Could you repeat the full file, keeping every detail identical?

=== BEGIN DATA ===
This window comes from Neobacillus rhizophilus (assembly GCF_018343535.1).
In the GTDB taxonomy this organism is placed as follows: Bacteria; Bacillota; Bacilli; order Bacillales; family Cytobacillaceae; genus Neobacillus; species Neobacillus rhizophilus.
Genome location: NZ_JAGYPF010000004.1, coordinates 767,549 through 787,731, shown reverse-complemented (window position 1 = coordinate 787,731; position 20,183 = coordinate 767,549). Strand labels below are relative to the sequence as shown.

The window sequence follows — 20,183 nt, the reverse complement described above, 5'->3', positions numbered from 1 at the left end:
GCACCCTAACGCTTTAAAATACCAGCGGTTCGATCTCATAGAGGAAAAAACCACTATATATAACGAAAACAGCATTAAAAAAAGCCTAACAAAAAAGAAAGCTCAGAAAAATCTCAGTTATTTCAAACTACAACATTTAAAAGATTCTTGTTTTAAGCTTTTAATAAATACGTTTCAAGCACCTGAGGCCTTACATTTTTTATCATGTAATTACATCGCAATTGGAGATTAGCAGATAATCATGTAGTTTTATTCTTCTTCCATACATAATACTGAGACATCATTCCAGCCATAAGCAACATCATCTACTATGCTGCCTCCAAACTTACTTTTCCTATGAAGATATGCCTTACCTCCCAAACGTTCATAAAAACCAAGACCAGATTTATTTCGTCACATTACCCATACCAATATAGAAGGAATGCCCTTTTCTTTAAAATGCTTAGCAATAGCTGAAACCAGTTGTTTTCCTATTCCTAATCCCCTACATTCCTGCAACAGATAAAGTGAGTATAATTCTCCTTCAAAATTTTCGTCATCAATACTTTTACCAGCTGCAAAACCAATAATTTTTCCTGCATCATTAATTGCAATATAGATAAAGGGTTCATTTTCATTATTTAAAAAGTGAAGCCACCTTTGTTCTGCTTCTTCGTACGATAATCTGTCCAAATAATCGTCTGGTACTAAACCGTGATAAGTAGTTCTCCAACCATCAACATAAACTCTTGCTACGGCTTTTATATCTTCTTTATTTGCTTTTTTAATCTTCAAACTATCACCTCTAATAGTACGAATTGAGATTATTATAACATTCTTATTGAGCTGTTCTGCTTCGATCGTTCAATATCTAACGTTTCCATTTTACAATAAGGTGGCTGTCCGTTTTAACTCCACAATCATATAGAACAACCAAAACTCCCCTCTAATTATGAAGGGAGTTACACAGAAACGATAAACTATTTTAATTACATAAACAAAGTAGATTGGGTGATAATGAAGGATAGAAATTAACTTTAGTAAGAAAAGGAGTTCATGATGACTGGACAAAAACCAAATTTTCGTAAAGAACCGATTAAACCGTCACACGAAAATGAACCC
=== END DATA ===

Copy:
This window comes from Neobacillus rhizophilus (assembly GCF_018343535.1).
In the GTDB taxonomy this organism is placed as follows: Bacteria; Bacillota; Bacilli; order Bacillales; family Cytobacillaceae; genus Neobacillus; species Neobacillus rhizophilus.
Genome location: NZ_JAGYPF010000004.1, coordinates 767,549 through 787,731, shown reverse-complemented (window position 1 = coordinate 787,731; position 20,183 = coordinate 767,549). Strand labels below are relative to the sequence as shown.

The window sequence follows — 20,183 nt, the reverse complement described above, 5'->3', positions numbered from 1 at the left end:
GCACCCTAACGCTTTAAAATACCAGCGGTTCGATCTCATAGAGGAAAAAACCACTATATATAACGAAAACAGCATTAAAAAAAGCCTAACAAAAAAGAAAGCTCAGAAAAATCTCAGTTATTTCAAACTACAACATTTAAAAGATTCTTGTTTTAAGCTTTTAATAAATACGTTTCAAGCACCTGAGGCCTTACATTTTTTATCATGTAATTACATCGCAATTGGAGATTAGCAGATAATCATGTAGTTTTATTCTTCTTCCATACATAATACTGAGACATCATTCCAGCCATAAGCAACATCATCTACTATGCTGCCTCCAAACTTACTTTTCCTATGAAGATATGCCTTACCTCCCAAACGTTCATAAAAACCAAGACCAGATTTATTTCGTCACATTACCCATACCAATATAGAAGGAATGCCCTTTTCTTTAAAATGCTTAGCAATAGCTGAAACCAGTTGTTTTCCTATTCCTAATCCCCTACATTCCTGCAACAGATAAAGTGAGTATAATTCTCCTTCAAAATTTTCGTCATCAATACTTTTACCAGCTGCAAAACCAATAATTTTTCCTGCATCATTAATTGCAATATAGATAAAGGGTTCATTTTCATTATTTAAAAAGTGAAGCCACCTTTGTTCTGCTTCTTCGTACGATAATCTGTCCAAATAATCGTCTGGTACTAAACCGTGATAAGTAGTTCTCCAACCATCAACATAAACTCTTGCTACGGCTTTTATATCTTCTTTATTTGCTTTTTTAATCTTCAAACTATCACCTCTAATAGTACGAATTGAGATTATTATAACATTCTTATTGAGCTGTTCTGCTTCGATCGTTCAATATCTAACGTTTCCATTTTACAATAAGGTGGCTGTCCGTTTTAACTCCACAATCATATAGAACAACCAAAACTCCCCTCTAATTATGAAGGGAGTTACACAGAAACGATAAACTATTTTAATTACATAAACAAAGTAGATTGGGTGATAATGAAGGATAGAAATTAACTTTAGTAAGAAAAGGAGTTCATGATGACTGGACAAAAACCAAATTTTCGTAAAGAACCGATTAAACCGTCACACGAAAATGAACCC